New England Patriots tight end Aaron Hernandez sits during a pretrial hearing in Bristol Superior Court in Fall River, Mass., Monday, Oct. 21, 2013. Prosecutors argued during the hearing for Judge Susan Garsh to recuse herself alleging she and prosecutor
Stephan Savoia, Pool
January 12, 2015

FALL RIVER, Mass. (AP) Jury selection in the murder trial of former New England Patriots star Aaron Hernandez resumed Monday for a second day, as hundreds more prospective jurors filled out questionnaires that lawyers will use to help narrow down the jury pool.

Bristol County Superior Court Judge Susan Garsh was bringing in three groups of jurors per day for the first phase of jury selection, which was due to end Tuesday.

Each group heard the same thing: The clerk read the charges against Hernandez, then Garsh introduced prosecutors, the defense team and Hernandez, discussed the important role that jury service plays in a democracy and described the crime Hernandez is accused of - killing Odin Lloyd on June 17, 2013. She told jurors Hernandez has pleaded not guilty and denies the charges. The clerk then swore in prospective jurors before they begin filling in the questionnaire, which has not yet been publicly released by the court.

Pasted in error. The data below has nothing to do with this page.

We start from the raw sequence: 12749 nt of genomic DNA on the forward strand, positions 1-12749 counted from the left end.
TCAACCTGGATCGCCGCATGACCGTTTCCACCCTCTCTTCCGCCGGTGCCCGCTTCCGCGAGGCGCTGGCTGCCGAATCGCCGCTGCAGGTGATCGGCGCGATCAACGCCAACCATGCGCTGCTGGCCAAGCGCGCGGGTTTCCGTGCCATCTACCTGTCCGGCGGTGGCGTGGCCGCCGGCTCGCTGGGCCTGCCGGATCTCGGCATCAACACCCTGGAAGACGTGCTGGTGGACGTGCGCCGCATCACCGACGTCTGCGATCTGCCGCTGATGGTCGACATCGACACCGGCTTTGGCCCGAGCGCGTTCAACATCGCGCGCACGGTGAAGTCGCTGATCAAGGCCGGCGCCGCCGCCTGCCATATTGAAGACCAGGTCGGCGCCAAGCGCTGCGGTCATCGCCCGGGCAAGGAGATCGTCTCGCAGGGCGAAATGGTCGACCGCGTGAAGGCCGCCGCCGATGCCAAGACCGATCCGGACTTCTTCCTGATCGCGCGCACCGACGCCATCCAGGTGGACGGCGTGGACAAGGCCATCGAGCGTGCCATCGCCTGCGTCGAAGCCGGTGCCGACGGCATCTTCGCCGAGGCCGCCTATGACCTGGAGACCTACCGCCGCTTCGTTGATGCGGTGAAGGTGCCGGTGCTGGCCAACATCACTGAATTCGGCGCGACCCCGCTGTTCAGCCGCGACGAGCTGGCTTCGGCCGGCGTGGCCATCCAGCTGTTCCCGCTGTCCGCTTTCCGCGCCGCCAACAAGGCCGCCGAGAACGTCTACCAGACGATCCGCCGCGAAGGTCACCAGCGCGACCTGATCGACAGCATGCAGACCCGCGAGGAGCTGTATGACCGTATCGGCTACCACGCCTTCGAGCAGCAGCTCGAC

Prosecutors say Hernandez, 25, and two friends, Carlos Ortiz and Ernest Wallace, picked up 27-year-old Lloyd at his home in Boston and took him to an industrial park in North Attleborough near Hernandez's home, where he was shot to death. They have not said who pulled the trigger but say Hernandez - then a Patriots tight end with a $40 million contract - orchestrated the crime. Lloyd, a semiprofessional football player, was dating the sister of Hernandez's fiancee.

Starting Wednesday, lawyers will go through more than 1,000 completed questionnaires to determine which prospective jurors to excuse. After that, the second phase will begin: individual questioning by the judge. Eighteen people will be selected as jurors, including six alternates.

No cameras are allowed in the courthouse during jury selection, but they will be allowed at trial.

Prosecutors previously said they expect the trial to last six to 10 weeks, although Garsh told prospective jurors Monday that the lawyers would be meeting in the next few days to determine the length of the trial.

Opening statements are not expected to begin until at least Jan. 20.

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